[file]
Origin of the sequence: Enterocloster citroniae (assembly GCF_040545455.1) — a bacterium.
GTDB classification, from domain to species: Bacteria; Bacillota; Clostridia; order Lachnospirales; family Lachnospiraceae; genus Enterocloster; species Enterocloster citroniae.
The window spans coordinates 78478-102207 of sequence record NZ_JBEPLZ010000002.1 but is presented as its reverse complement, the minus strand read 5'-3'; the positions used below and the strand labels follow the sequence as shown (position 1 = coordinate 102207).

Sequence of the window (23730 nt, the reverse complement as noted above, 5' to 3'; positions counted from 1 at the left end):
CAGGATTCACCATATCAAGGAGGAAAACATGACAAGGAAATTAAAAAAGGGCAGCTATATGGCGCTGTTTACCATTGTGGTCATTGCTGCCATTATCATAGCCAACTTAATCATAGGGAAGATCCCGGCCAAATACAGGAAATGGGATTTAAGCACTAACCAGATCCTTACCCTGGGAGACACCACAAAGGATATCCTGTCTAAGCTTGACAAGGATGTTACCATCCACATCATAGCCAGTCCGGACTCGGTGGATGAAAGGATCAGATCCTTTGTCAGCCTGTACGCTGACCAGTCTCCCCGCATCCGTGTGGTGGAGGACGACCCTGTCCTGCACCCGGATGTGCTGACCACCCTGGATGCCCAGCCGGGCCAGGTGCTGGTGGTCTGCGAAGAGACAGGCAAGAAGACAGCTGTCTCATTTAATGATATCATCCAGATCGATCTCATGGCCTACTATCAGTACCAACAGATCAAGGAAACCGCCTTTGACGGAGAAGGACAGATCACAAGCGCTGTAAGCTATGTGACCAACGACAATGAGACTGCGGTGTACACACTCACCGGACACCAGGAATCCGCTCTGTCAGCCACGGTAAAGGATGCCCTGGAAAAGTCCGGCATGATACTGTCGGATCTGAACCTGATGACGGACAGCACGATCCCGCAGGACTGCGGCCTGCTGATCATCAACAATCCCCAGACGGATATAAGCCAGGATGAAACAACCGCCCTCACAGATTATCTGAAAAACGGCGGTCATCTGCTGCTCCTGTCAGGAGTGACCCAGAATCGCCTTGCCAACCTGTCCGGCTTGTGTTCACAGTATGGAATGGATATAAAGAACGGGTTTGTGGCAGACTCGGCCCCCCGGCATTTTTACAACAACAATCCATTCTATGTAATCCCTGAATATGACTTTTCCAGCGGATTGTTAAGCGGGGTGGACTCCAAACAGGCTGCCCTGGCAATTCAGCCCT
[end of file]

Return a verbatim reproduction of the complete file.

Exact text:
Origin of the sequence: Enterocloster citroniae (assembly GCF_040545455.1) — a bacterium.
GTDB classification, from domain to species: Bacteria; Bacillota; Clostridia; order Lachnospirales; family Lachnospiraceae; genus Enterocloster; species Enterocloster citroniae.
The window spans coordinates 78478-102207 of sequence record NZ_JBEPLZ010000002.1 but is presented as its reverse complement, the minus strand read 5'-3'; the positions used below and the strand labels follow the sequence as shown (position 1 = coordinate 102207).

Sequence of the window (23730 nt, the reverse complement as noted above, 5' to 3'; positions counted from 1 at the left end):
CAGGATTCACCATATCAAGGAGGAAAACATGACAAGGAAATTAAAAAAGGGCAGCTATATGGCGCTGTTTACCATTGTGGTCATTGCTGCCATTATCATAGCCAACTTAATCATAGGGAAGATCCCGGCCAAATACAGGAAATGGGATTTAAGCACTAACCAGATCCTTACCCTGGGAGACACCACAAAGGATATCCTGTCTAAGCTTGACAAGGATGTTACCATCCACATCATAGCCAGTCCGGACTCGGTGGATGAAAGGATCAGATCCTTTGTCAGCCTGTACGCTGACCAGTCTCCCCGCATCCGTGTGGTGGAGGACGACCCTGTCCTGCACCCGGATGTGCTGACCACCCTGGATGCCCAGCCGGGCCAGGTGCTGGTGGTCTGCGAAGAGACAGGCAAGAAGACAGCTGTCTCATTTAATGATATCATCCAGATCGATCTCATGGCCTACTATCAGTACCAACAGATCAAGGAAACCGCCTTTGACGGAGAAGGACAGATCACAAGCGCTGTAAGCTATGTGACCAACGACAATGAGACTGCGGTGTACACACTCACCGGACACCAGGAATCCGCTCTGTCAGCCACGGTAAAGGATGCCCTGGAAAAGTCCGGCATGATACTGTCGGATCTGAACCTGATGACGGACAGCACGATCCCGCAGGACTGCGGCCTGCTGATCATCAACAATCCCCAGACGGATATAAGCCAGGATGAAACAACCGCCCTCACAGATTATCTGAAAAACGGCGGTCATCTGCTGCTCCTGTCAGGAGTGACCCAGAATCGCCTTGCCAACCTGTCCGGCTTGTGTTCACAGTATGGAATGGATATAAAGAACGGGTTTGTGGCAGACTCGGCCCCCCGGCATTTTTACAACAACAATCCATTCTATGTAATCCCTGAATATGACTTTTCCAGCGGATTGTTAAGCGGGGTGGACTCCAAACAGGCTGCCCTGGCAATTCAGCCCT